‘For the People Act’ faces uphill fight going forward
WASHINGTON—Senate Democrats on Tuesday tackled a massive voting reforms bill in committee in a heated daylong debate.
But the final vote on the bill by the Senate Rules Committee was a 9-9 tie, which means Senate Majority Leader Chuck Schumer likely would have to use a Senate procedure to bring the legislation to the floor as he’s vowed to do.
The failure of the final vote as well as a key manager’s amendment by Minnesota Democratic Sen. Amy Klobuchar, the chair of the panel, showed the uphill battle ahead for the legislation known as the For the People Act.
The bill, S. 1, is a priority for Democrats after state GOP legislators introduced or passed more than 360 bills in 47 states to put in place new voting provisions, including strict voter I.D. access and restrictions on early and mail-in voting. Democrats say these laws will disenfranchise voters, particularly low income people and voters of color.
Even if the bill is brought to the floor by Schumer, Democrats who control the Senate with a 50-50 split don’t have enough votes to get past an expected filibuster, and it’s unclear how they will pass it and send it to President Joe Biden’s desk.
Every Democrat has co-sponsored the measure except for Sen. Joe Manchin, a West Virginia Democrat.
Democrats said Congress urgently needs to take action. The House passed its version of the sweeping voting rights, redistricting, campaign finance and ethics reform package earlier this spring on a 220-210 vote.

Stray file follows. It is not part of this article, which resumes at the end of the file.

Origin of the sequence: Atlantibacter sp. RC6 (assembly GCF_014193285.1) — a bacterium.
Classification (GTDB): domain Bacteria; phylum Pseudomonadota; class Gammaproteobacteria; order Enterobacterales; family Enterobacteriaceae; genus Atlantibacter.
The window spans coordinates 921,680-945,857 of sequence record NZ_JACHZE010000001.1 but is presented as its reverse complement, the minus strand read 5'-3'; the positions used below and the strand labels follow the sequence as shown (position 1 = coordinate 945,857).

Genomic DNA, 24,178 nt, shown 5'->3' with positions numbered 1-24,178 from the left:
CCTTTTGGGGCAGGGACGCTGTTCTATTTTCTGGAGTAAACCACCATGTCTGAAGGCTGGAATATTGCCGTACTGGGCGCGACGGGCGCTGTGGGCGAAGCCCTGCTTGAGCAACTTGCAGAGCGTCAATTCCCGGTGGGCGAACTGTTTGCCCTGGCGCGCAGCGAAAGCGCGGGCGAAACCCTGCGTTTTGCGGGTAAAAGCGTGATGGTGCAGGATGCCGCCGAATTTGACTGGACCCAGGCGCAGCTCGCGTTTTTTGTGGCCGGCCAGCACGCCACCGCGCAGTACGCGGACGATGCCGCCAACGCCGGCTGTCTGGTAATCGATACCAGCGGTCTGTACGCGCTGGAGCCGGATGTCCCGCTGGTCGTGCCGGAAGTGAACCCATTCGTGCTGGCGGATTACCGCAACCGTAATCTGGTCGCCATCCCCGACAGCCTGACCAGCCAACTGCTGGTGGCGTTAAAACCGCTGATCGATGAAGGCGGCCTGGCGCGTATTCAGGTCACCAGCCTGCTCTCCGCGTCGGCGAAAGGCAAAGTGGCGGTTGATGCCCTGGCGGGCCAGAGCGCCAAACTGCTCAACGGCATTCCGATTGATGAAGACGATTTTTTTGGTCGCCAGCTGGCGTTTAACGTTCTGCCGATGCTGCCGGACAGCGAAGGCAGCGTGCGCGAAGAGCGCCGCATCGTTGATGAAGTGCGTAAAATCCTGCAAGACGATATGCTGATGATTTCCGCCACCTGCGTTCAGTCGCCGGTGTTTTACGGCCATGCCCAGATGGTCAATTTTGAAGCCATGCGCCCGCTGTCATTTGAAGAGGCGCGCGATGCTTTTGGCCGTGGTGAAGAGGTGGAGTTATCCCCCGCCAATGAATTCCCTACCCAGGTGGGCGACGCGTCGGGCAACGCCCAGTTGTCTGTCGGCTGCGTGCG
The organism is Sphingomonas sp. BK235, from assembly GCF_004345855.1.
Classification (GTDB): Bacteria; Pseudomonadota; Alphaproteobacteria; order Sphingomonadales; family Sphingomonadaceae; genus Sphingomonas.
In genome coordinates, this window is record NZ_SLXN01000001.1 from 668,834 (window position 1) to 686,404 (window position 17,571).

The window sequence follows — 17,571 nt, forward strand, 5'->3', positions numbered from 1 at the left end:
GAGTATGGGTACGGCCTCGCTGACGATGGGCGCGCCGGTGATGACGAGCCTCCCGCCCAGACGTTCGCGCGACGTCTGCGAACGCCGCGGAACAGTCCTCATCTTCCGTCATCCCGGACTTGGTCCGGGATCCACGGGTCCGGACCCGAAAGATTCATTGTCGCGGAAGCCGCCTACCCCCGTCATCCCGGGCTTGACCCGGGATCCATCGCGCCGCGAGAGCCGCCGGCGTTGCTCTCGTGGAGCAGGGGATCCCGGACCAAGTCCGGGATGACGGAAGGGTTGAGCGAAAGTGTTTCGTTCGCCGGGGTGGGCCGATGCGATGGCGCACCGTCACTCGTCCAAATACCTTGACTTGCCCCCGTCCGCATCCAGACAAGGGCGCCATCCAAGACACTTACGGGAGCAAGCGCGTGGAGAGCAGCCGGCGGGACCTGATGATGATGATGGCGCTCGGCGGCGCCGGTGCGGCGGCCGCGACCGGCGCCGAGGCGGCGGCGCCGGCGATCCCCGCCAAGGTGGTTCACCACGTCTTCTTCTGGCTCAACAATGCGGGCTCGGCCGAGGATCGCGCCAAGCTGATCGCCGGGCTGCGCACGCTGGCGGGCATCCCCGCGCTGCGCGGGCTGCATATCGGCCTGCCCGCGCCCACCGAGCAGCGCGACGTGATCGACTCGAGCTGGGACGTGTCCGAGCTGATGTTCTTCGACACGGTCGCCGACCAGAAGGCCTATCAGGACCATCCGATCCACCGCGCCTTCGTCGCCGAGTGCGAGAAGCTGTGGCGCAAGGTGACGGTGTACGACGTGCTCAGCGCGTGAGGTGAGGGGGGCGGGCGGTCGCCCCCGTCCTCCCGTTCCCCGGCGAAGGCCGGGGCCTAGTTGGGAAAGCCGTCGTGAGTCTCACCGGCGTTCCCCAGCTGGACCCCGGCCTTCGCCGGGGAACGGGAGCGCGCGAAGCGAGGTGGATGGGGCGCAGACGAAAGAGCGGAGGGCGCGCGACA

“These bills that are moving in state capitals across America are not empty threats—they are real efforts to stop people from voting,” Klobuchar said in her opening remarks.
She pointed to Georgia’s recent voting law and another that Florida’s governor signed last week to limit access to ballot boxes, as well as a similar bill that is currently making its way through the Texas legislature.
“We need to take these threats to our democracy head on with immediate action to restore Americans’ confidence in our political system,” she said.
The amendment proposed by Klobuchar was in response to concerns about the federal legislation expressed by local elections officials.
It aimed to give states more time to implement same day voter registration and automatic voter registration. It would also strengthen existing federal requirements for the number of accessible devices in polling locations for people with disabilities.
“We also shortened both of the windows post-Election Day for accepting ballots and resolving signature discrepancies, because we heard from election officials that having these processes go on for too long after Election Day could delay states from certifying the results,” she said.
During the markup, Schumer and Senate Minority Leader Mitch McConnell, a Kentucky Republican, clashed over the bill, with Schumer accusing McConnell of trying to suppress voters, particularly voters of color, to benefit his party. Read more